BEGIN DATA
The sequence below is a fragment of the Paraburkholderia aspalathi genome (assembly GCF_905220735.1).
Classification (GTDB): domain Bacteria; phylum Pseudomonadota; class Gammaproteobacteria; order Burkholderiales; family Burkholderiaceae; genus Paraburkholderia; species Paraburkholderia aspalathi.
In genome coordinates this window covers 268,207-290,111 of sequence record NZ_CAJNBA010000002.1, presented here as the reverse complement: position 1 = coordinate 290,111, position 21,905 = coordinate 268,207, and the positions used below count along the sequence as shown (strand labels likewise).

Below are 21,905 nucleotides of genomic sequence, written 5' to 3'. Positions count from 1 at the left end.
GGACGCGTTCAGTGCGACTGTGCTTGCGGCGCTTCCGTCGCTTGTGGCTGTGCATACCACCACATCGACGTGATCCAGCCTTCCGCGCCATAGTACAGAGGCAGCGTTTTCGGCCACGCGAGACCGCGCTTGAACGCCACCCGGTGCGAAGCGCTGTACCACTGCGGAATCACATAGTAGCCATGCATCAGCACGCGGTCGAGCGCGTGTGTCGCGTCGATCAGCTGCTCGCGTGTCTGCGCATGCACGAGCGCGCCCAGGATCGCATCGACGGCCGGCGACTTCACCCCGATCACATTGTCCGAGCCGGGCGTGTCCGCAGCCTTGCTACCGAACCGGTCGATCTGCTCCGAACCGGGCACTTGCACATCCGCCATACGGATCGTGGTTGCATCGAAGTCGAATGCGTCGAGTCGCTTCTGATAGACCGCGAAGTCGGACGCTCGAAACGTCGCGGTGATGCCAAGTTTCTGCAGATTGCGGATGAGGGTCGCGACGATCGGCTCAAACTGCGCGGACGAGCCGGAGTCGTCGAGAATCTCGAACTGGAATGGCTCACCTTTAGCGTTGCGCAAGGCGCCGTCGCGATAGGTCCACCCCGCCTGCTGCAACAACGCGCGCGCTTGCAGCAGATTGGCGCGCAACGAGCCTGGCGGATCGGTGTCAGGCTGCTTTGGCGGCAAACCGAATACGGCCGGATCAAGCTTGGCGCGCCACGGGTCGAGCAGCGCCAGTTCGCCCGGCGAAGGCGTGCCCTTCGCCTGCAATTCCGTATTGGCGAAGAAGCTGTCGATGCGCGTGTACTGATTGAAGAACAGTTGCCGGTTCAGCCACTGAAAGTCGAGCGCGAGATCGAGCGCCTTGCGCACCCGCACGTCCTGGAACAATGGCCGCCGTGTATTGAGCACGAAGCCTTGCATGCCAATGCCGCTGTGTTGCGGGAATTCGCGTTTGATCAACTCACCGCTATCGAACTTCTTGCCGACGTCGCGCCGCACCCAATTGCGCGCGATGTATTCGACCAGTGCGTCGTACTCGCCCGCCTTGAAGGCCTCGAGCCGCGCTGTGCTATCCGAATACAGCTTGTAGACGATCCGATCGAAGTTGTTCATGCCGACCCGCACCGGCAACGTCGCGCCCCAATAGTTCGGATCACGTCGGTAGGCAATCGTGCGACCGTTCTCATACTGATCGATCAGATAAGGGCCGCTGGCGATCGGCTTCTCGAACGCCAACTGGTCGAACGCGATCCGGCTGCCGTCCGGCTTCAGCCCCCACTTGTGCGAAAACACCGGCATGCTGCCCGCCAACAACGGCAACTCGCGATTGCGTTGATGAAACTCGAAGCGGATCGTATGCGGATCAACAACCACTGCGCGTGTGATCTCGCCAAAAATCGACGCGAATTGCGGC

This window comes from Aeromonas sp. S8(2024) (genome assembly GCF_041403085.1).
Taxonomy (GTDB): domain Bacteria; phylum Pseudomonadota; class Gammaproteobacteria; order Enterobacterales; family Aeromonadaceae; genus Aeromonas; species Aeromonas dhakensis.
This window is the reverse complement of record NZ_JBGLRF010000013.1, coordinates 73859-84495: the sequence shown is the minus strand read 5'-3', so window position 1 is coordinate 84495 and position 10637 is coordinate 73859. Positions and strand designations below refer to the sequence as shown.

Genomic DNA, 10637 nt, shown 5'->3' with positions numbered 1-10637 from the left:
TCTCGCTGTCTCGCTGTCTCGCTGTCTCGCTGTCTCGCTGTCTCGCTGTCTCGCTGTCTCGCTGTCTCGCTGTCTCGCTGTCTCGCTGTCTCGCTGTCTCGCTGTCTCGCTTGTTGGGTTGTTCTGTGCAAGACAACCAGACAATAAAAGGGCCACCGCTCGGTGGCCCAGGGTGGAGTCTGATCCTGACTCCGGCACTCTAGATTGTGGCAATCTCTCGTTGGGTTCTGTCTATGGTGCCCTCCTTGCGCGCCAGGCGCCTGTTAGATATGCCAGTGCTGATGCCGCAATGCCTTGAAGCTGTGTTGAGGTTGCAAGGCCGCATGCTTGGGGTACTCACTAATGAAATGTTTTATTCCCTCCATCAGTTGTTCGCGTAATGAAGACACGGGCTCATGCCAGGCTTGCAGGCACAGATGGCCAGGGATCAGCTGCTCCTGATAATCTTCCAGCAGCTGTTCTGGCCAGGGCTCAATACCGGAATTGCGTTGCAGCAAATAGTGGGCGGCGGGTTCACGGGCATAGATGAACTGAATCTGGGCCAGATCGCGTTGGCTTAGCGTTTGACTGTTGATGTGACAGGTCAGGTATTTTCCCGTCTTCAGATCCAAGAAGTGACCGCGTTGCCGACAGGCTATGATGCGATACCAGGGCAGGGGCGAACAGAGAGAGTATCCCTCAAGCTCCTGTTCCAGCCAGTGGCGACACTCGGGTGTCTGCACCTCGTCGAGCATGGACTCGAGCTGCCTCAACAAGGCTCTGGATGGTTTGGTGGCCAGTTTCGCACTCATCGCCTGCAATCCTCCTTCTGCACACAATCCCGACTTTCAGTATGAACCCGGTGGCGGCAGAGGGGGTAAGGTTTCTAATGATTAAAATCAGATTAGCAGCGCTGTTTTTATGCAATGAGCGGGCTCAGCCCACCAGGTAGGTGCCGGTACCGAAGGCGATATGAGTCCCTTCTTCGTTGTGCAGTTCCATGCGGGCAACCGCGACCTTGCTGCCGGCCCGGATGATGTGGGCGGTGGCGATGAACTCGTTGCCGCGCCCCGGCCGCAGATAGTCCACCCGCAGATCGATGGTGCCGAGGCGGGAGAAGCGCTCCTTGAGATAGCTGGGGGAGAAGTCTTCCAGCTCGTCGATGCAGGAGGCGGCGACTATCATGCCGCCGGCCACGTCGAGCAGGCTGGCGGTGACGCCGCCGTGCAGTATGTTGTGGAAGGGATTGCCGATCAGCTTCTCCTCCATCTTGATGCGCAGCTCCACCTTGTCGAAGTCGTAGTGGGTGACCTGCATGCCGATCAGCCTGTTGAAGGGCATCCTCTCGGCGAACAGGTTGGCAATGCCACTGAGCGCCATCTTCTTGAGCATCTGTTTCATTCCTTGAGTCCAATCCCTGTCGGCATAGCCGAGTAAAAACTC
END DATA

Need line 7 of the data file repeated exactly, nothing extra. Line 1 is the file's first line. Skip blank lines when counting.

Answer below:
Taxonomy (GTDB): domain Bacteria; phylum Pseudomonadota; class Gammaproteobacteria; order Enterobacterales; family Aeromonadaceae; genus Aeromonas; species Aeromonas dhakensis.